Readers will learn not only how to cut up and cook meat, but also how to store it. The Applestones probably provide more insider knowledge about butchering than the average consumer will ever actually put into practice. But obtaining that more complete story provides readers with a thrilling sense of authority. I’m not talking about that annoying know-it-all-ship of foodie connoisseurs, though that is also a potential outcome of reading the book. The more you know about animals and meat the better use you can make of it and the more you can demand of your suppliers and the meat industry as a whole.
This knowledge also makes cooking with well-raised meat more affordable. Is an artisan-cut prime rib expensive? You bet. But it’s not your only option if you know how to cook the cheaper cuts. It’s not even necessarily the most delicious option. (Is it meat blasphemy to suggest this? How many of you love braised short ribs as much as I do?) Jessica Applestone can provide you with a shopping list that supplies 10 meals and adds up $50. You’ll be cooking ground beef, bacon, sausage, chicken, eggs, even bones, and many of those meals will feature meat as a garnish rather than a main course. The Applestone’s aren’t afraid to tell customers to eat less meat in order to eat better meat.
Joshua is clear about placing his shop within a political context. Former Fleisher’s apprentice and food writer Julie Powell described it in her memoir Cleaving, “It might be a neighborhood butcher shop, or it might be a political movement masquerading as a neighborhood butcher shop.”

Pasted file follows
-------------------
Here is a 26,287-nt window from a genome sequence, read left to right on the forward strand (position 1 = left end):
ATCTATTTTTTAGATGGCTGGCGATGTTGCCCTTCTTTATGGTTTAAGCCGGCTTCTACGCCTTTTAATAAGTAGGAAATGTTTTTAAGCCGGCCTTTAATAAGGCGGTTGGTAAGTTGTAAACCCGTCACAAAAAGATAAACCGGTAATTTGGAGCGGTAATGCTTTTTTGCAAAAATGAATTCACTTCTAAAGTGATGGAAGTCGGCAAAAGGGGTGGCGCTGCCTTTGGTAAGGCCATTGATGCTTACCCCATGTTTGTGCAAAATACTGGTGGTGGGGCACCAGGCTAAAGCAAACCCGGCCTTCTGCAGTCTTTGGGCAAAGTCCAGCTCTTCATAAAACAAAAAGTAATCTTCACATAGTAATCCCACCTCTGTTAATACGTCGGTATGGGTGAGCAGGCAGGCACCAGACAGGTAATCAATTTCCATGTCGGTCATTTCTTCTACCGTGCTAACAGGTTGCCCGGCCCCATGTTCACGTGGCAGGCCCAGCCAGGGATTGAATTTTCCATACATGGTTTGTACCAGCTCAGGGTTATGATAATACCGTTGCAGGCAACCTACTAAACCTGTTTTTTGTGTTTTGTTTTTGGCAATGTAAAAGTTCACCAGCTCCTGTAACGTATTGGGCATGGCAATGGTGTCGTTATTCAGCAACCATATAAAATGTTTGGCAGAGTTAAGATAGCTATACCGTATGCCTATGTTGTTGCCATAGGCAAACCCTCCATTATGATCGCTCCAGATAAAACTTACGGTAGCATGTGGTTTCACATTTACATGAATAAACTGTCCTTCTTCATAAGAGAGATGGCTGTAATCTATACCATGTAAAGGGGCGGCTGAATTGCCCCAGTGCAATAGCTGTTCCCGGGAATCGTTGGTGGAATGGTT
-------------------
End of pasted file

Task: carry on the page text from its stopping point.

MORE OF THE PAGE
“It’s both,” Joshua says. “We write in the manual we give new employees that the act of eating is inherently a political one. Though we didn’t come up with that idea, we realize that every bite of food we consume affects the animal from which it came, the farmer who raised that animal, the environment, and our health… we never forget that animals die for our business and your dinner.”
The book concludes with a guide for buying meat and questions you should ask and what to look for whether you’re buying at the farmer’s market, through a CSA or whole-animal share, or even at the supermarket. If your only option is a supermarket Joshua encourages you to ask the manager for pastured meat and to get friends and family to ask for it as well to incentivize supermarket owners. Finally, in answer to Jessica’s initial label disorientation, the book concludes with a guide to deciphering labels with the warning that label meanings can change and your best bet is to know the farmer/butcher.
Meanwhile, the ethical/artisan butcher movement is growing. Fleisher’s is expanding their business and opening a new shop in Brooklyn (a five-minute walk from my apartment, in fact). Fleisher’s is not the first sustainably-sourced butcher in New York City, though they are a welcome addition to the club.
We have enjoyed the services of Dickson’s Farmstand Meats, The Meat Hook (owned by Fleisher’s-trained Tom Mylan), and Marlow and Daughters (opened by Mylan) for a few years. But Fleischers is helping to seed the movement by training apprentices, some of whom are opening their own shops. Fleischer’s alum Tim Forrester is expected to open his butcher shop Harlem Shambles later in the month. And in Los Angeles there is Lindy & Grundy, owned by Fleisher’s trainees Amelia Posada and Erika Nakamura. And so, little by delectable little, consumers, restaurants, farmers, and processors are carving out growing niches in the world of meat.